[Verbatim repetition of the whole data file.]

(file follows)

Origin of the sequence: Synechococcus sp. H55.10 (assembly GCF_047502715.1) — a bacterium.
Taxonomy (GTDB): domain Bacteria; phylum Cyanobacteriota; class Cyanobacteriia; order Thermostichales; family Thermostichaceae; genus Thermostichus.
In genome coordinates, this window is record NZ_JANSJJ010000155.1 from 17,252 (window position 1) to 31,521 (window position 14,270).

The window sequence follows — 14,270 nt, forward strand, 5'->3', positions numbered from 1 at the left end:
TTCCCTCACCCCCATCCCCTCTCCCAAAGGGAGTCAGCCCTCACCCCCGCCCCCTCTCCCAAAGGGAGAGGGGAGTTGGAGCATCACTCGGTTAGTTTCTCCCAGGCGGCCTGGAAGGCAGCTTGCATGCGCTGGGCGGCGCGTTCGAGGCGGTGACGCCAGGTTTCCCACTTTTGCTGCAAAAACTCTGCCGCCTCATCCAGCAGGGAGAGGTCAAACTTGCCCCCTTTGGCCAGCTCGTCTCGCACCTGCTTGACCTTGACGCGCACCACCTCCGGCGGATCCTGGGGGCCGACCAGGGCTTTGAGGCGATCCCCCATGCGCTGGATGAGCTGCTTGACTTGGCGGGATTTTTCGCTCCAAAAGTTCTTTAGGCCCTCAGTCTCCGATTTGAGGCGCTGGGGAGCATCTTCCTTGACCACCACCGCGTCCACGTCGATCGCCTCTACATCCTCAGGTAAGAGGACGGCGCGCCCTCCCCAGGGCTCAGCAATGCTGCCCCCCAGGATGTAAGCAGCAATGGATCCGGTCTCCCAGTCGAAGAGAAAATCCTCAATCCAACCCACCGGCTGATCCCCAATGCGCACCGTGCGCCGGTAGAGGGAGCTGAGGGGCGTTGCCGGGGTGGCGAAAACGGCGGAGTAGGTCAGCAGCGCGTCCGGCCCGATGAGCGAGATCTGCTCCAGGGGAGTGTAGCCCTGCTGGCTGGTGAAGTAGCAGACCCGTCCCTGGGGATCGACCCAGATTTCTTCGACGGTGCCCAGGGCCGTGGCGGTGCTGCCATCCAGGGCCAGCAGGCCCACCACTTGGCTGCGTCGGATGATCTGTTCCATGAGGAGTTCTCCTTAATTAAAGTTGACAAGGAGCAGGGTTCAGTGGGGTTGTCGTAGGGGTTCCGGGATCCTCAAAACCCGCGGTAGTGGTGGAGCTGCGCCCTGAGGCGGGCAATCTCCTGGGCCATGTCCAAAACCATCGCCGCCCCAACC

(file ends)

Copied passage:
Origin of the sequence: Synechococcus sp. H55.10 (assembly GCF_047502715.1) — a bacterium.
Taxonomy (GTDB): domain Bacteria; phylum Cyanobacteriota; class Cyanobacteriia; order Thermostichales; family Thermostichaceae; genus Thermostichus.
In genome coordinates, this window is record NZ_JANSJJ010000155.1 from 17,252 (window position 1) to 31,521 (window position 14,270).

The window sequence follows — 14,270 nt, forward strand, 5'->3', positions numbered from 1 at the left end:
TTCCCTCACCCCCATCCCCTCTCCCAAAGGGAGTCAGCCCTCACCCCCGCCCCCTCTCCCAAAGGGAGAGGGGAGTTGGAGCATCACTCGGTTAGTTTCTCCCAGGCGGCCTGGAAGGCAGCTTGCATGCGCTGGGCGGCGCGTTCGAGGCGGTGACGCCAGGTTTCCCACTTTTGCTGCAAAAACTCTGCCGCCTCATCCAGCAGGGAGAGGTCAAACTTGCCCCCTTTGGCCAGCTCGTCTCGCACCTGCTTGACCTTGACGCGCACCACCTCCGGCGGATCCTGGGGGCCGACCAGGGCTTTGAGGCGATCCCCCATGCGCTGGATGAGCTGCTTGACTTGGCGGGATTTTTCGCTCCAAAAGTTCTTTAGGCCCTCAGTCTCCGATTTGAGGCGCTGGGGAGCATCTTCCTTGACCACCACCGCGTCCACGTCGATCGCCTCTACATCCTCAGGTAAGAGGACGGCGCGCCCTCCCCAGGGCTCAGCAATGCTGCCCCCCAGGATGTAAGCAGCAATGGATCCGGTCTCCCAGTCGAAGAGAAAATCCTCAATCCAACCCACCGGCTGATCCCCAATGCGCACCGTGCGCCGGTAGAGGGAGCTGAGGGGCGTTGCCGGGGTGGCGAAAACGGCGGAGTAGGTCAGCAGCGCGTCCGGCCCGATGAGCGAGATCTGCTCCAGGGGAGTGTAGCCCTGCTGGCTGGTGAAGTAGCAGACCCGTCCCTGGGGATCGACCCAGATTTCTTCGACGGTGCCCAGGGCCGTGGCGGTGCTGCCATCCAGGGCCAGCAGGCCCACCACTTGGCTGCGTCGGATGATCTGTTCCATGAGGAGTTCTCCTTAATTAAAGTTGACAAGGAGCAGGGTTCAGTGGGGTTGTCGTAGGGGTTCCGGGATCCTCAAAACCCGCGGTAGTGGTGGAGCTGCGCCCTGAGGCGGGCAATCTCCTGGGCCATGTCCAAAACCATCGCCGCCCCAACC